The two are called in to retrieve a stolen item from an alien mob kingpin, which is where they come across one of those iguanas – you know, the ones that shit pearls. Valerian does some research and discovers that the iguana comes from a planet whose history is protected by a top secret classification protocol. There’s no way to find out what happened there.
Naturally, he wants to know more, but before he can find out, Laureline gets kidnapped inside the piece-mailed-together space station where they’re headquartered, a giant sprawling hub of alien activity known as “Alpha.” Valerian will have to go save his partner, and along the way learns why this space iguana and that planet are so damn important.
God was this movie mis-cast. Like oh-my-god-what-was-Luc-Besson-thinking mis-cast. You’re talking about two teenagers (or near-teenagers) being the best space agents in the universe? Who’s going to buy that? That may be the biggest reason for why this movie bombed. You saw those two in the trailers and thought, “I wouldn’t trust those two to do my laundry, much less save the universe.”
Why is that relevant on a screenwriting website? Because every script is dependent on its characters. If the audience doesn’t believe in the characters, it doesn’t matter what the plot is. The audience has already decided that they’re not crossing your suspension of disbelief bridge.
And this is where some basic – I’m talking Screenwriting 101 – studio notes could’ve helped Besson. Take Valerian the character. Valerian is a ladies man. This is what we’re told, anyway. However, when we look at Valerian, we see a skinny dorky dude with the presence of an alternate on the Debate Team.
THIS guy is a “ladies man???”
Okay, now. There are different types of men who attract women. Not all of them have to be buff and look like Bradley Cooper. But, if you’re going to present us with someone who doesn’t look the part, you must SHOW US (“show don’t tell”) how he charms and beds women. If we see him skillfully seduce anyone, we’ll be converted.
But Besson never shows this. He assumes we’ll take him at his word. This is such a basic screenwriting mistake it practically guarantees that everything we’re about to see from here on out will be similarly hackneyed. If you can’t even get basic character introductions right, why the hell should we trust you to take us through a sprawling complex space opera?
Indeed, that’s exactly what happens. The plot here is incomprehensible. There is no main goal to keep things focused (i.e. Get R2-D2 to Alderran), but rather a series of shifting goals that are either too small or too vague to care about. Oftentimes a goal would be set and within five minutes, I’d forget what it was we were after.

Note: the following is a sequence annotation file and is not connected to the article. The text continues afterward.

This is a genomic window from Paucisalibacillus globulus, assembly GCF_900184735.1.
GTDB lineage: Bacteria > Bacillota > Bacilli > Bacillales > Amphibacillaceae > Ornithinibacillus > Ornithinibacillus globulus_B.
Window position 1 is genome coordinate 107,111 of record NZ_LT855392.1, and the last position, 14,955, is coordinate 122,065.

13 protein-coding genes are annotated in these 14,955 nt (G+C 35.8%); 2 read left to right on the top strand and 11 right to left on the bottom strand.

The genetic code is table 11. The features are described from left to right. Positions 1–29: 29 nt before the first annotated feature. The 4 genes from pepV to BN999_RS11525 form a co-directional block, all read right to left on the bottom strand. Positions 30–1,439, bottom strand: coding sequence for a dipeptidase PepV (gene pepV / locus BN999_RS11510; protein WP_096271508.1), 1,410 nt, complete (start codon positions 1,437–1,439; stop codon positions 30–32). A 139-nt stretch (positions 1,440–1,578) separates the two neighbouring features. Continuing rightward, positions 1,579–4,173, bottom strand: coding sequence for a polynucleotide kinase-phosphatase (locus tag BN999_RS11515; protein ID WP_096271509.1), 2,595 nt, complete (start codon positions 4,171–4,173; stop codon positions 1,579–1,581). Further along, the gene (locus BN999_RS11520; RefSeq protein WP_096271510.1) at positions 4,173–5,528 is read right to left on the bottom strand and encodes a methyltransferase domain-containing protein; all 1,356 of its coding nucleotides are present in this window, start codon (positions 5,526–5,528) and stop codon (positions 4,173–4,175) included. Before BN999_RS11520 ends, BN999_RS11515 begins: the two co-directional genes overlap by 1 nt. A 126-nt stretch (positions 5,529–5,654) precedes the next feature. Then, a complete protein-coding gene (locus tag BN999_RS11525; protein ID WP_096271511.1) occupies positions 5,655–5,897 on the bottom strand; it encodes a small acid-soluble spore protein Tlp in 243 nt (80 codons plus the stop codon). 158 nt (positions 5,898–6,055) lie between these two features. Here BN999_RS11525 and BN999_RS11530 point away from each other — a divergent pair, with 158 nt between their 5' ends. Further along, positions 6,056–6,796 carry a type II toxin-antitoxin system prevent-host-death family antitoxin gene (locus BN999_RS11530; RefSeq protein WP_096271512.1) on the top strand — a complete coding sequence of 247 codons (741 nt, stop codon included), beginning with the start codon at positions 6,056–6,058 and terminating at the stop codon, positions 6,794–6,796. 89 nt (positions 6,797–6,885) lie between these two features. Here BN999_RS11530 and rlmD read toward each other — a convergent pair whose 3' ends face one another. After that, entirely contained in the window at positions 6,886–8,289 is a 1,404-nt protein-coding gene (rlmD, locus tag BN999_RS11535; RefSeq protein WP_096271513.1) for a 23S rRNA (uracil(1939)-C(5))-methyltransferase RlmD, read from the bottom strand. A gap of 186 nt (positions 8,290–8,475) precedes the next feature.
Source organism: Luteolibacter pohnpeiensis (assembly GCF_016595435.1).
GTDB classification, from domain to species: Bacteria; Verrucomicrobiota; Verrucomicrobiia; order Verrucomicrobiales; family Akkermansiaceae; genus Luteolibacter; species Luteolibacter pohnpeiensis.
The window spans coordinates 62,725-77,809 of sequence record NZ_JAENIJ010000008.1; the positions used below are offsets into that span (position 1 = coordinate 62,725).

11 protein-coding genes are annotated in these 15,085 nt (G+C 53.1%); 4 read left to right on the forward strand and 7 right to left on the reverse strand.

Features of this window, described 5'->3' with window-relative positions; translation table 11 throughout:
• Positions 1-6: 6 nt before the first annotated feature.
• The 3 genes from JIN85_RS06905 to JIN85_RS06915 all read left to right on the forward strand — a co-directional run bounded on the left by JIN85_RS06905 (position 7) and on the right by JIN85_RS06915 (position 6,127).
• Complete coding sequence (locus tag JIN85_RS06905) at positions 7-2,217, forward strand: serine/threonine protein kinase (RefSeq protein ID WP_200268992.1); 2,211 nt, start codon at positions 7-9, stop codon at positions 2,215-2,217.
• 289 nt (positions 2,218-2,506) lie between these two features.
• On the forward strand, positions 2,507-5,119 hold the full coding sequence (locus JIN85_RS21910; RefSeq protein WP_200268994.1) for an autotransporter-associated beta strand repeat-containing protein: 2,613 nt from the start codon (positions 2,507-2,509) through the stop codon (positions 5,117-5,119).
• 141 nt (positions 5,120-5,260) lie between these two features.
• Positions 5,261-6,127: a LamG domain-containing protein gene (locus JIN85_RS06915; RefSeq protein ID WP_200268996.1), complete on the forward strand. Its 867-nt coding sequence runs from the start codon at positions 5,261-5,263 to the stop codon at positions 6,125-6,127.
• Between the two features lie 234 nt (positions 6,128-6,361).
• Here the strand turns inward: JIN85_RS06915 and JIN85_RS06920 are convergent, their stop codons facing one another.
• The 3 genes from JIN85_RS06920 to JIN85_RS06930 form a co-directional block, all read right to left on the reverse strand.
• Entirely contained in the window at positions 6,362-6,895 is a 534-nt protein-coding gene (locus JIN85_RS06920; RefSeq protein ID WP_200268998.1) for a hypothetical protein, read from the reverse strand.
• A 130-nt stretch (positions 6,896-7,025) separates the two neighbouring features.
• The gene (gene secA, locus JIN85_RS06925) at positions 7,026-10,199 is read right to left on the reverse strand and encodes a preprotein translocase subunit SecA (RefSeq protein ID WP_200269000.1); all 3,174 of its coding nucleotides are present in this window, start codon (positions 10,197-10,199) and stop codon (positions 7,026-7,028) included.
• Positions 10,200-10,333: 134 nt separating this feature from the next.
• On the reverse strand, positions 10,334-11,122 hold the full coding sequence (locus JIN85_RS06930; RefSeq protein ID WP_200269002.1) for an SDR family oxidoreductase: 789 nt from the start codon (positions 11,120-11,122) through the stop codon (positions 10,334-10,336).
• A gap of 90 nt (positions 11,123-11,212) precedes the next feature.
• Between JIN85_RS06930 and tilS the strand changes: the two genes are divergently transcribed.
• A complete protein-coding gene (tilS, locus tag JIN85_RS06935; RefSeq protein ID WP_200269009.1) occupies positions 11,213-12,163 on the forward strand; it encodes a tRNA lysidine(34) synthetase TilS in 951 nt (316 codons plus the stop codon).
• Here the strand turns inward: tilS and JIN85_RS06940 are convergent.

And then when the goals were clear – such as when Laureline got lost in the Alpha station and Valerian had to find her – they didn’t contribute to the plot in any meaningful way. In fact, they often felt like stalling, a device Besson would use to spend more time exploring his Alpha station.
And this doesn’t even get into the weird miscalculated plot points Besson included such as the pearl-power shitting space iguana. The idea is so juvenile as to make you think it came from the mind of a 5 year old. And this plot point is what’s powering the entire movie!!! That would’ve been studio note #1 right there. “Get rid of the space iguana that shits power pearls or we’re not making this film.”
That’s the thing with studios. Yes, they strip away riskier choices that may have resulted in a more compelling film. But they also protect us from cataclysmic mistakes like this one.
Valerian is a weird movie based on a weird screenplay. This might have been a classic case of getting lost in the forest of your idea, something that can happen if you you have too much time to think about something. You know what helps in those cases? Feedback. Getting someone who understands story to look at your script and help you identify its problems. Besson never did that and this was the result.
Wrapping this review up, let me ask you something – cause I know there’s a lot of Avatar hate out there (I’m not one of the haters, by the way). Would you rather watch something like Avatar, big sprawling sci-fi with a safe generic “studio-like” approach to the story? Or would you rather watch Valerian, big sprawling weird sci-fi with no filter or studio influence at all?
[x] What the hell did I just watch?
[ ] wasn’t for me
[ ] worth the price of admission
[ ] impressive
[ ] genius
What I learned: The audience will NEVER take your character at face-value. That’s not how storytelling works. You don’t get to say, “Character A is good at his job,” and the audience responds, “I’m sold.” The writer MUST SHOW THE AUDIENCE THAT THE CHARACTER IS GOOD AT HIS JOB. Only when we see it for ourselves will we believe it.